Antisocial Personality Disorder: Inside Looking Out

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antisocial personality disorder has been something of a mystery when it comes to knowing what is going on inside their heads. Many have wondered what they are thinking or feeling. Do they even feel empathy for others? Perhaps some are wondering if it is just a disorder of children and that they will simply grow out of it as they reach adulthood. I wanted to come out of the shadows to let others know a little more about this disorder; Not so much what is read in textbooks or from psychologists, but through the eyes of someone who suffers from this disorder.

This disorder is directly associated with the child’s family history. I was a child of an alcoholic mother who would leave my six year old brother to care for me while she would be out on drinking binges, for as long as three days. My brother and I were adopted when I was about two years old. I was never lied to about being adopted and always felt a sense of pity thrown my way. When I got into trouble at a young age it was brushed off as it’s not my fault, or he has had a hard life kind of thing.

Warning: This is Major Mistake #1

children especially those from troubled backgrounds need to learn at an early age that they are responsible for their actions. We need to teach them that there are consequences. Help the child to start forming a conscious thought process of thinking before you act. This exercise of reminding them that their actions have consequences good and bad will help with the forming of thought before action.

I had other times that I would get into trouble and my adopted mother would get so mad that she would slap or hit me and say she wished she never taken me on.

Warning: This is Major Mistake #2

You should never lose your temper to the point that you say you never had the child or wished you had never adopted them. These are words that bore deep into the psyche of children and can cause great damage for years to come. You as the parent need to be the example. Even when we are mad and are yelling at you, we are watching to see how you handle the situation. We are learning from you all the time even when you don’t think so.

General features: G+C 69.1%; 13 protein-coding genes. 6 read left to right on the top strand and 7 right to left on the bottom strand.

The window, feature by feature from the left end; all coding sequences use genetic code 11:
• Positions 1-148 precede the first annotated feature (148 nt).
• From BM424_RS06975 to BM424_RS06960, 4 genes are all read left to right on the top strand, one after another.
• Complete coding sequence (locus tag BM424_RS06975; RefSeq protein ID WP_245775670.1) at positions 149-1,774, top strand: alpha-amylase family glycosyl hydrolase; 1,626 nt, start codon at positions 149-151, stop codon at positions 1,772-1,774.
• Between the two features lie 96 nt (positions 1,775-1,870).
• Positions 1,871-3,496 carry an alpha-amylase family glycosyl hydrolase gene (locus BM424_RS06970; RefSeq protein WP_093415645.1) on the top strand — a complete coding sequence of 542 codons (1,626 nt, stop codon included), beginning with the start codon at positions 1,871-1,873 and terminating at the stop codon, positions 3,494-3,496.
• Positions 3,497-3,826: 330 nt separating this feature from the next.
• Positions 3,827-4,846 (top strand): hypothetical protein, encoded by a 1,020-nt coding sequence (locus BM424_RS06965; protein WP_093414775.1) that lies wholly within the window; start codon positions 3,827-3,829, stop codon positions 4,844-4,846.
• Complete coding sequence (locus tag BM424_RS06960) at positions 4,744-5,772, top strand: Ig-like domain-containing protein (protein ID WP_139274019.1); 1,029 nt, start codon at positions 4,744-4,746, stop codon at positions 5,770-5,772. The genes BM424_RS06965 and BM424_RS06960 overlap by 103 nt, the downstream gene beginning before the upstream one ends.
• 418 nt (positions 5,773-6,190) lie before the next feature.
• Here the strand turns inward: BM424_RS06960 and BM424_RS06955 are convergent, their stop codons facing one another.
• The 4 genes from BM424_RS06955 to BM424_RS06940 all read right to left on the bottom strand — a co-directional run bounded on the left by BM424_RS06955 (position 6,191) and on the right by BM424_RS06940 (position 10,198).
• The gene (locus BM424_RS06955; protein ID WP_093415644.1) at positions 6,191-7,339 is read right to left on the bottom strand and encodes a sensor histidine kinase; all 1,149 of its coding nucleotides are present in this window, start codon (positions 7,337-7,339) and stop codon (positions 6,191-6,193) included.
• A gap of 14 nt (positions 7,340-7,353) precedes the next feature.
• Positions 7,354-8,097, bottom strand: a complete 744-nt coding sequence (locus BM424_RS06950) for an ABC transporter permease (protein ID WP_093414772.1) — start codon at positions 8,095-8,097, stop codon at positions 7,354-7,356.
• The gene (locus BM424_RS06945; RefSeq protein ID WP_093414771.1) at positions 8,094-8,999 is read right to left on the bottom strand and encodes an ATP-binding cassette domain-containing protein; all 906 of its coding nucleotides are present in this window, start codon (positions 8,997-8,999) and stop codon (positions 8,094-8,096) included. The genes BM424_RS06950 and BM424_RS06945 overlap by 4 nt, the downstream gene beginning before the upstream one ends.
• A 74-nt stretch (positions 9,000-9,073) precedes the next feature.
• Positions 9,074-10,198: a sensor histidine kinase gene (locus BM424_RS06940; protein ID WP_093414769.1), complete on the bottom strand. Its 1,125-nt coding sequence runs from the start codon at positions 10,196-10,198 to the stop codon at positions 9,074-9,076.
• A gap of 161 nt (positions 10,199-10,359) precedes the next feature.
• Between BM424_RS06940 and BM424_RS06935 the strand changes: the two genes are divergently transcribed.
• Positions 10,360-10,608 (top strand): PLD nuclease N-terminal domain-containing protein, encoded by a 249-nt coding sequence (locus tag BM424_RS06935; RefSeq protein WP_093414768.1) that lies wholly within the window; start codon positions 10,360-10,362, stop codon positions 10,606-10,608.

I continued to get in trouble and run away all the time because when I did there was no real punishment to be had. I was told that you are grounded for a week without television or something else and two days later I was not grounded any more.

Warning: This is Major Mistake #3

When you are punishing a child for not acting in a way that is appropriate you are trying to correct that action. Your hope is that by punishing them they will learn from it and not do it again. Now if you punish your child by taking something away, you are showing them the consequence of this action. If you take the consequence away, then you are teaching them that if they get into trouble it’s not something that really matters. The punishment is worth what they got in trouble for. Now you have just transferred your power over to the child.

Feelings:

The core feelings that I had as a child were ones of fear and later hatred. I was adopted at the age of 2 until I was about 12. Then when my adopted mother decided that she could not handle me she gave me up to the courts. I then went through 18 different foster families in a year because none of them could handle me and the behavior was already in place. I then was put in Children’s Hospital for 3 months and then transferred to a boy s home in Spokane WA. I stayed there for about a year until the director said that he could not handle me and I should be put in a mental institution. Instead of this the courts put me in one last boys home where I stayed for 4 years until I was 18 years old and was awarded “Boy of the Year”.

My actions of running away and getting into trouble were at its core FEAR. I had a fear of getting hurt. I would not let anyone get close to me so I found ways of pushing them aside. When someone got to close it was like a siren going off in my head and my self defense strategy kicked in. I would run away or find some way to push them back from wanting to be a family to just being some kid. If I did not let them get close then I could not get hurt. This type of behavior continued for years until I went to Morning Star Boys Ranch in Spokane WA. While I was here I got into trouble and got punished for it. They did not change their punishment if I pleaded ECT. Also if I was good and did what I was supposed to I got to go places and was given more responsibility.

For the first time in my life I learned that my behaviors effected others not just myself. This is the point we need to teach these children. We need to show them by example and guide them to self exploration though art or sports. When we break down the anger all that is left is fear. Fear can be dealt with when we teach the courage to try, the drive to make it happen and letting them know that we are there with them if they need our help.

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